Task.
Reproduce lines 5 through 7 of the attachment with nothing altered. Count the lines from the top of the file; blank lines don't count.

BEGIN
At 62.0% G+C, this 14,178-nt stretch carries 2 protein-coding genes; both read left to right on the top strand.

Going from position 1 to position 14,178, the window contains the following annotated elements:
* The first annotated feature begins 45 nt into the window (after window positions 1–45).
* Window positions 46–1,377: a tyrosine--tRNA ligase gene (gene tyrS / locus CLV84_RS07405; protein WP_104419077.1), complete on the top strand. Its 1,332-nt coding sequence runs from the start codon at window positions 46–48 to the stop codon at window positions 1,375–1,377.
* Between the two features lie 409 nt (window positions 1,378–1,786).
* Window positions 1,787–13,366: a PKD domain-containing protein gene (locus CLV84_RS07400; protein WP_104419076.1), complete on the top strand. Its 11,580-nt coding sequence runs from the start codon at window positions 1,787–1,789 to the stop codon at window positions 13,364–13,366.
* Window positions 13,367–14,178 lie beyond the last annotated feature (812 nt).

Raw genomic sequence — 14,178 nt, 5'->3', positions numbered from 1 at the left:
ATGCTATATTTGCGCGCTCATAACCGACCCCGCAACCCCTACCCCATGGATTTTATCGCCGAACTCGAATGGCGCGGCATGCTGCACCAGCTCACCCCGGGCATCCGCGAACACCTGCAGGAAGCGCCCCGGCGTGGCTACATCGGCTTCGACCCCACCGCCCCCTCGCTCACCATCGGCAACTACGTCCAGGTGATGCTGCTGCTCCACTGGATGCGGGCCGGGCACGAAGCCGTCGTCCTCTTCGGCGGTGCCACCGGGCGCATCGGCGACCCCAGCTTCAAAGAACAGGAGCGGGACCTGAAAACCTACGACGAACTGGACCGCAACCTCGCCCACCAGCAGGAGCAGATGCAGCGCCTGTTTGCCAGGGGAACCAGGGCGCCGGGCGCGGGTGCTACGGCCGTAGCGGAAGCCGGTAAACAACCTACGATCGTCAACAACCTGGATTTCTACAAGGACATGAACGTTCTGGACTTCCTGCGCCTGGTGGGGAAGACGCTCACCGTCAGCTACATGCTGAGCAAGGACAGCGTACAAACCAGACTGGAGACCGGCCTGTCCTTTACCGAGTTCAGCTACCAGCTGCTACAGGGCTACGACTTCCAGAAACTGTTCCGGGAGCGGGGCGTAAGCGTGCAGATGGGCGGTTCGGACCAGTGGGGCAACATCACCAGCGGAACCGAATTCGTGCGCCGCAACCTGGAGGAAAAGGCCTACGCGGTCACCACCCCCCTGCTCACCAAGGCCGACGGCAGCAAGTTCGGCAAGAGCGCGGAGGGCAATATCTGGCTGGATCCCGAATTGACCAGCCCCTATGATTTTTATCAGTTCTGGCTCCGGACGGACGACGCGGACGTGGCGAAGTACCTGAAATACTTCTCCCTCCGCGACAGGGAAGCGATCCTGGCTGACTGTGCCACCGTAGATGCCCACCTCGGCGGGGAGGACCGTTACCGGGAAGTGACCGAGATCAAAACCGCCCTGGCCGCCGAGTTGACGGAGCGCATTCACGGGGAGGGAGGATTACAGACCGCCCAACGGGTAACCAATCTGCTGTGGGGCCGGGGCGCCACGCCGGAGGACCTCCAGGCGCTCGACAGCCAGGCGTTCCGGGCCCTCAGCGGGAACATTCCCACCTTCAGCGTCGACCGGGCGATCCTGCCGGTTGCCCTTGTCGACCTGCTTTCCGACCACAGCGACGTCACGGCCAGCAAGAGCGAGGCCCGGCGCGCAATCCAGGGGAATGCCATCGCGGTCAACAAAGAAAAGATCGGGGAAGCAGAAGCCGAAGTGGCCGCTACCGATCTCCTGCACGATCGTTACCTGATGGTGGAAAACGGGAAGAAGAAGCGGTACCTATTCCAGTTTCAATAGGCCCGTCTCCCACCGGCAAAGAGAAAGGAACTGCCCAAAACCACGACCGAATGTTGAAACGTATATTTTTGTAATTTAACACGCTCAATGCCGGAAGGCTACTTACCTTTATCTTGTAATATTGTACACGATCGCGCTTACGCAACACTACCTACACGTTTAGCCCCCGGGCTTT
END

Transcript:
* Between the two features lie 409 nt (window positions 1,378–1,786).
* Window positions 1,787–13,366: a PKD domain-containing protein gene (locus CLV84_RS07400; protein WP_104419076.1), complete on the top strand. Its 11,580-nt coding sequence runs from the start codon at window positions 1,787–1,789 to the stop codon at window positions 13,364–13,366.
* Window positions 13,367–14,178 lie beyond the last annotated feature (812 nt).